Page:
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British Lawmakers Urge Pullout From Foreign Fossil Fuel Projects

The U.K. spends billions of dollars helping its companies win oil contracts abroad. A new report says that has to stop.

by Tim Marcin
Jun 10 2019, 1:29pm

Kirsty O'Connor/PA Wire URN:41201937 (Press Association via AP Images)

If Britain is truly serious about fighting climate change, then the country has to stop allocating money for fossil fuel projects abroad, a new report urges.

The report from British lawmakers called for the country to cut off financing for all overseas fossil fuel projects by 2021. From about 2013 through 2018, the U.K. Export Finance (UKEF) agency, which helps British businesses win contracts abroad, used 96 percent of its energy support budget — some 2.5 billion pounds ($3.2 billion) — on fossil fuel projects in low- and middle-income countries.

"The government claims that the U.K. is a world leader on tackling climate change," said Mary Creagh, chair of the Environment Audit Committee, according to Reuters. "But behind the scenes, the U.K.'s export finance schemes are handing out billions of pounds of taxpayers money to develop fossil fuel projects in poorer countries."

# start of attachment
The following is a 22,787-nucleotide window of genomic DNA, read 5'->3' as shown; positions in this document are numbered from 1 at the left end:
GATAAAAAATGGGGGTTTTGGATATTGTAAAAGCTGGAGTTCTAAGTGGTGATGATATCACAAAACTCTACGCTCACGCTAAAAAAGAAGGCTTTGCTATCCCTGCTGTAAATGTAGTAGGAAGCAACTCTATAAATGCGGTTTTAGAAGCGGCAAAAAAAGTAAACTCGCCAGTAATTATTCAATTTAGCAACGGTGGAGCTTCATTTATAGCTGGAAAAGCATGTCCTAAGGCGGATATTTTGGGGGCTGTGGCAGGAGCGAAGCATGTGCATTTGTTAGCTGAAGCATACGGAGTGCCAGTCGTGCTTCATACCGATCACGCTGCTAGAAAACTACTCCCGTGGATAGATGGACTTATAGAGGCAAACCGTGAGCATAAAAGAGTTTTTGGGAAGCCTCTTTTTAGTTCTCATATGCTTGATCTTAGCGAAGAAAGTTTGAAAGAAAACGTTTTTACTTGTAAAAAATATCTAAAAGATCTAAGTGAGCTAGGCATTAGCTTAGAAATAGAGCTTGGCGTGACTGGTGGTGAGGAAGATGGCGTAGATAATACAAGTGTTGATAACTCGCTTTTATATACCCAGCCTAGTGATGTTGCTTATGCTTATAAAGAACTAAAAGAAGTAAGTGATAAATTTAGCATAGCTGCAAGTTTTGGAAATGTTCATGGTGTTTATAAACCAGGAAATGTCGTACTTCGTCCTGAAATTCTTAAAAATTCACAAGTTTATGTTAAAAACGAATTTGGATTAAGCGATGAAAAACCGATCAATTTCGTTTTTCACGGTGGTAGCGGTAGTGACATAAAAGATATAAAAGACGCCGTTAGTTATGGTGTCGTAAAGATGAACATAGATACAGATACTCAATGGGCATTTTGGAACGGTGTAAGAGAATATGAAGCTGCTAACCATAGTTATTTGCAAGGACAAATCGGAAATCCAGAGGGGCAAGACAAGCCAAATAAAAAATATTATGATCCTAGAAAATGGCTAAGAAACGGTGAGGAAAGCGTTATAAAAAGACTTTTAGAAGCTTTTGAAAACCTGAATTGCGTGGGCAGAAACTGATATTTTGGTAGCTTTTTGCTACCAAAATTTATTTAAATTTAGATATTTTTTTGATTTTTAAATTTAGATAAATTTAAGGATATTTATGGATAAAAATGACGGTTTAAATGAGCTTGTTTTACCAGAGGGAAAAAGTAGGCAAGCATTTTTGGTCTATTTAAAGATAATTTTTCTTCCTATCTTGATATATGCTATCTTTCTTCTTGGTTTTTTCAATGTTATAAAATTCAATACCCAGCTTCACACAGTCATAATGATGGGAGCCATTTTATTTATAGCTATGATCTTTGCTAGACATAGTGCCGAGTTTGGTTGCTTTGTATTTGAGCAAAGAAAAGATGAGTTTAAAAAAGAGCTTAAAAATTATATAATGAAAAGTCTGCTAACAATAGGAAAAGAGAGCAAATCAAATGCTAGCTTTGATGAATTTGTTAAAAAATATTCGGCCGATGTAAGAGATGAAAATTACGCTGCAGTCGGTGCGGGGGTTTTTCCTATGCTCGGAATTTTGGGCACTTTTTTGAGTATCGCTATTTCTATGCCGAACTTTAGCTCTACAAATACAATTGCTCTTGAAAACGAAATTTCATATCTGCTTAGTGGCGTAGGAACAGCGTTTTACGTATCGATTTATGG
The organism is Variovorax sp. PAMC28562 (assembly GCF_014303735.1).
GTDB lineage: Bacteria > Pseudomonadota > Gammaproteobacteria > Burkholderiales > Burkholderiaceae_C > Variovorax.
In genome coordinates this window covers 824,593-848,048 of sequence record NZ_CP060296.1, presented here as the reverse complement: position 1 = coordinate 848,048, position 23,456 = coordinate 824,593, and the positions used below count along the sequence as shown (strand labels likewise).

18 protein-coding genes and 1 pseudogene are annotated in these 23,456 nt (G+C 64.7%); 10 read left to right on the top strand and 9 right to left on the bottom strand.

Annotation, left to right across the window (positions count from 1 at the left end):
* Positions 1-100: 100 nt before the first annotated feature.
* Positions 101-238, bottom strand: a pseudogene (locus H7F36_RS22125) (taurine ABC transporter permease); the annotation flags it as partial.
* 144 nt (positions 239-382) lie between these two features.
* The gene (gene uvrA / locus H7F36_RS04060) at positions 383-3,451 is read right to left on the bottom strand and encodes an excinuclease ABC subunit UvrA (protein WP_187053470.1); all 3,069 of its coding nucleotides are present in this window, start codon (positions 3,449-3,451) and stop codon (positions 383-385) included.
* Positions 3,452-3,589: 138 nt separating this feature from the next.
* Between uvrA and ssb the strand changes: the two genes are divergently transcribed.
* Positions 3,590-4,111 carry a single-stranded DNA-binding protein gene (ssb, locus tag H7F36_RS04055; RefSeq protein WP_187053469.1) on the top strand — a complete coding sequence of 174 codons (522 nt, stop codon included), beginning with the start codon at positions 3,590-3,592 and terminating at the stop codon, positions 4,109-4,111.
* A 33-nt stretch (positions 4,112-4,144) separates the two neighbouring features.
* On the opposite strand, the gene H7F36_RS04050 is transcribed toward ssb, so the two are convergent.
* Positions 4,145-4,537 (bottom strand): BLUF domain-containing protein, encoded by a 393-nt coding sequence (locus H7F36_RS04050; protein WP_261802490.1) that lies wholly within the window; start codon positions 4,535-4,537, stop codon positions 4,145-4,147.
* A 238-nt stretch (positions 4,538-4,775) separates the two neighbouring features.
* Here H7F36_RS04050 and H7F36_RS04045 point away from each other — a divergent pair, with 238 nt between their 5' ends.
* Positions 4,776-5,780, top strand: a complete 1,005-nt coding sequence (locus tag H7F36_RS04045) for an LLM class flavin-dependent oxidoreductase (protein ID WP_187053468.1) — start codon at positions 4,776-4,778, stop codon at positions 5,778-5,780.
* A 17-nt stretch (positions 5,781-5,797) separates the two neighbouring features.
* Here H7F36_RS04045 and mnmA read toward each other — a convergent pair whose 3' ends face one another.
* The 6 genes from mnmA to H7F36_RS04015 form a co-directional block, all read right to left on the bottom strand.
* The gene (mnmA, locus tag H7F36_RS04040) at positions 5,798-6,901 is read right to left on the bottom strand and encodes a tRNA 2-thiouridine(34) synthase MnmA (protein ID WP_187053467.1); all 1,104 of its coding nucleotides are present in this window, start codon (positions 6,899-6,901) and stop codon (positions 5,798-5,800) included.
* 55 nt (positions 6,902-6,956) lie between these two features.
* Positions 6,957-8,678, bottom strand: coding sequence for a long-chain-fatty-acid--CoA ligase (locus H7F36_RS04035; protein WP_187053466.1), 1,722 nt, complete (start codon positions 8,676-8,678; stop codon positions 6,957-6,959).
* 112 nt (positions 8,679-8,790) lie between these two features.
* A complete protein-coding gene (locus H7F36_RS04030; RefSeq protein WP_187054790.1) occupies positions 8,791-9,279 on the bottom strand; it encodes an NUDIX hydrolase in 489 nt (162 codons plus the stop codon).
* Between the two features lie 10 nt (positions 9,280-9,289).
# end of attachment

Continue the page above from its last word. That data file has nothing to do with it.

UKEF said its decisions were “demand-led,” while the Environment Audit Committee said comparable agencies in countries like Sweden and Canada had done a better job limiting lending on fossil fuels, reported the Financial Times. The report from lawmakers was especially critical of UKEF’s support for the U.K. subsidiary of the Turkish group Enka, which had no British presence but had promised to open an office to meet requirements for UKEF’s support.

“The U.K. government fully recognizes the importance of tackling climate change and the need for a mix of energy sources and technologies as the world transitions to a low-carbon economy," a UKEF representative said, according to Reuters.

The report from lawmakers comes as Britain debates setting an ambitious climate goal: net zero greenhouse gas emissions by 2050.

Achieving that goal would require drastic steps like phasing out gas and diesel vehicles by 2035, planting 30,000 hectares of trees each year, and cutting beef, dairy and lamb consumption by 20 percent.

The debate over net zero has taken a familiar shape. Chancellor Philip Hammond has warned that making it happen would be too costly, saying the price tag would be 1 trillion pounds. Others have said he’s missing the point.

“We are facing a climate emergency and Philip Hammond clearly doesn't get it,” said John McDonnell, the Labour Party’s shadow chancellor, according to the BBC. "The Tory party is way overdue in adopting a target already put forward by Labour, and now the chancellor is creating obstacles to prevent the action we desperately need to take."

Cover: File photo dated 04/10/18 of shadow chancellor John McDonnell, Boris Johnson has called on the shadow chancellor to withdraw his description of wartime prime minister Sir Winston Churchill as a "villain".